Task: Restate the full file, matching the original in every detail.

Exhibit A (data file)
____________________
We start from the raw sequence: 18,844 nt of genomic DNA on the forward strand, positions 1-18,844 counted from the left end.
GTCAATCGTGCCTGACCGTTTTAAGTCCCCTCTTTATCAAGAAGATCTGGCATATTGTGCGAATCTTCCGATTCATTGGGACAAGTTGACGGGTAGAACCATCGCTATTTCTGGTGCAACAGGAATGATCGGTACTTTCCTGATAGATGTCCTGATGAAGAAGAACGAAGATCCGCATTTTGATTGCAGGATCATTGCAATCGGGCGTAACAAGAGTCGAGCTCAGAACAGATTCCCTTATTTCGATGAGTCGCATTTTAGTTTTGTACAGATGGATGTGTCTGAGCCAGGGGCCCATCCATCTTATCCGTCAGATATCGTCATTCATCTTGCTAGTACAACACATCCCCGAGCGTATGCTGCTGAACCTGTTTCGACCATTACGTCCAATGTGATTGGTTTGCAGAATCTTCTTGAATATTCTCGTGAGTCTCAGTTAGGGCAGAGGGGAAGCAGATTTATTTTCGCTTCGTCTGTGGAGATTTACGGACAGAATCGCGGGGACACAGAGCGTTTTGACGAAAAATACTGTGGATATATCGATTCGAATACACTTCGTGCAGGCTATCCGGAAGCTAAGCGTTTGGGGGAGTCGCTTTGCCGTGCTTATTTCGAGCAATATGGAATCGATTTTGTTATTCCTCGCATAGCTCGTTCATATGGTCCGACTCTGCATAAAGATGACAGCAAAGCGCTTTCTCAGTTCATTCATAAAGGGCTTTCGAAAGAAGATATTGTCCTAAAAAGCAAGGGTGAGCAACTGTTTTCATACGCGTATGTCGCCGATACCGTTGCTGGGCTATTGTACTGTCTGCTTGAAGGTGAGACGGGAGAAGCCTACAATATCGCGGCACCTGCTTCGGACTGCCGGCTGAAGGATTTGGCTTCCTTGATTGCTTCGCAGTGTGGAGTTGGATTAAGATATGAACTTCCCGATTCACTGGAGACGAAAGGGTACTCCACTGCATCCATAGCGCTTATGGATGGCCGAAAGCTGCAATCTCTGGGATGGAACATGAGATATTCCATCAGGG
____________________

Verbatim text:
We start from the raw sequence: 18,844 nt of genomic DNA on the forward strand, positions 1-18,844 counted from the left end.
GTCAATCGTGCCTGACCGTTTTAAGTCCCCTCTTTATCAAGAAGATCTGGCATATTGTGCGAATCTTCCGATTCATTGGGACAAGTTGACGGGTAGAACCATCGCTATTTCTGGTGCAACAGGAATGATCGGTACTTTCCTGATAGATGTCCTGATGAAGAAGAACGAAGATCCGCATTTTGATTGCAGGATCATTGCAATCGGGCGTAACAAGAGTCGAGCTCAGAACAGATTCCCTTATTTCGATGAGTCGCATTTTAGTTTTGTACAGATGGATGTGTCTGAGCCAGGGGCCCATCCATCTTATCCGTCAGATATCGTCATTCATCTTGCTAGTACAACACATCCCCGAGCGTATGCTGCTGAACCTGTTTCGACCATTACGTCCAATGTGATTGGTTTGCAGAATCTTCTTGAATATTCTCGTGAGTCTCAGTTAGGGCAGAGGGGAAGCAGATTTATTTTCGCTTCGTCTGTGGAGATTTACGGACAGAATCGCGGGGACACAGAGCGTTTTGACGAAAAATACTGTGGATATATCGATTCGAATACACTTCGTGCAGGCTATCCGGAAGCTAAGCGTTTGGGGGAGTCGCTTTGCCGTGCTTATTTCGAGCAATATGGAATCGATTTTGTTATTCCTCGCATAGCTCGTTCATATGGTCCGACTCTGCATAAAGATGACAGCAAAGCGCTTTCTCAGTTCATTCATAAAGGGCTTTCGAAAGAAGATATTGTCCTAAAAAGCAAGGGTGAGCAACTGTTTTCATACGCGTATGTCGCCGATACCGTTGCTGGGCTATTGTACTGTCTGCTTGAAGGTGAGACGGGAGAAGCCTACAATATCGCGGCACCTGCTTCGGACTGCCGGCTGAAGGATTTGGCTTCCTTGATTGCTTCGCAGTGTGGAGTTGGATTAAGATATGAACTTCCCGATTCACTGGAGACGAAAGGGTACTCCACTGCATCCATAGCGCTTATGGATGGCCGAAAGCTGCAATCTCTGGGATGGAACATGAGATATTCCATCAGGG